Over time, her newsletter attracted 22,000 readers, which made her kind of famous. Unfortunately, though, her blog posts weren’t getting very high search rankings.

Wiga didn’t respond well to this.

“Why are you treating me this way, Google?” she would cry in the dead of the night, shaking her fist.

“Don’t you understand I’m a professional interior designer, have 22,000 readers on my mailing list … and am married to the former NFL running back star Blake Jefferson? Don’t you know that?!”

Sadly, Google ignored her pleas. See, the problem with Wiga’s content boiled down to three things:

  1. Sloppy writing (she refused to capitalize “I”)
  2. Reams of rambling prose (she never got to her point, and when she did, she usually fell down another rabbit hole)
  3. Bunches of broken English

See, according to Google, lifestyle advice falls into the category of “future happiness,” so “advice on parenting issues … should also come from ‘expert’ sources which users can trust.”

And this type of content demands expertise (which she had, both professionally and personally), but it also demands clear, concise, and compelling writing. And it would help to think like a Google engineer, too.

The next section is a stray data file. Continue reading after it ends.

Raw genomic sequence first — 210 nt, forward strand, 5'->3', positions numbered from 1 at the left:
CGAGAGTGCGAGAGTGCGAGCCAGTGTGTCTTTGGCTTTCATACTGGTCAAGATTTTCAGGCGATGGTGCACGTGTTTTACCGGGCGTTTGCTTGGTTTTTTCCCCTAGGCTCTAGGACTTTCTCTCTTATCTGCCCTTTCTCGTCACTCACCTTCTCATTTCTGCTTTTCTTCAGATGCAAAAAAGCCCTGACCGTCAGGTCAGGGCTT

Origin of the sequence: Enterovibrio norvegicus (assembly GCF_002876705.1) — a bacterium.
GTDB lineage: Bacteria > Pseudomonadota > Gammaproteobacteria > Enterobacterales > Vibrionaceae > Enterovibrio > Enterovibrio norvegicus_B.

Which, fortunately, means that Wiga can instantly improve the credibility of her content by simply hiring an editor.

A summary of what you should have learned

Let’s wrap this up with some tidy little principles about what we learned, based on section 4.3 of Google’s Search Quality Rating Guidelines:

  • When it comes to high quality medical advice, it “should come from people or organizations with appropriate medical expertise or accreditation.”
  • However, some topics, even medical in nature, only demand that you are an “everyday expert.” Google writes, “These ordinary people may be considered experts in topics where they have life experience.”
  • Aim for deep and detailed content no matter what you write about, but especially if you’re dealing with YMYL content.
  • Perform original research to help your content go deep.
  • Avoid redundant or duplicated content — and don’t steal content from other sites.
  • Edit your content. In other words, spell correctly, fix factual errors, and repair poor grammar.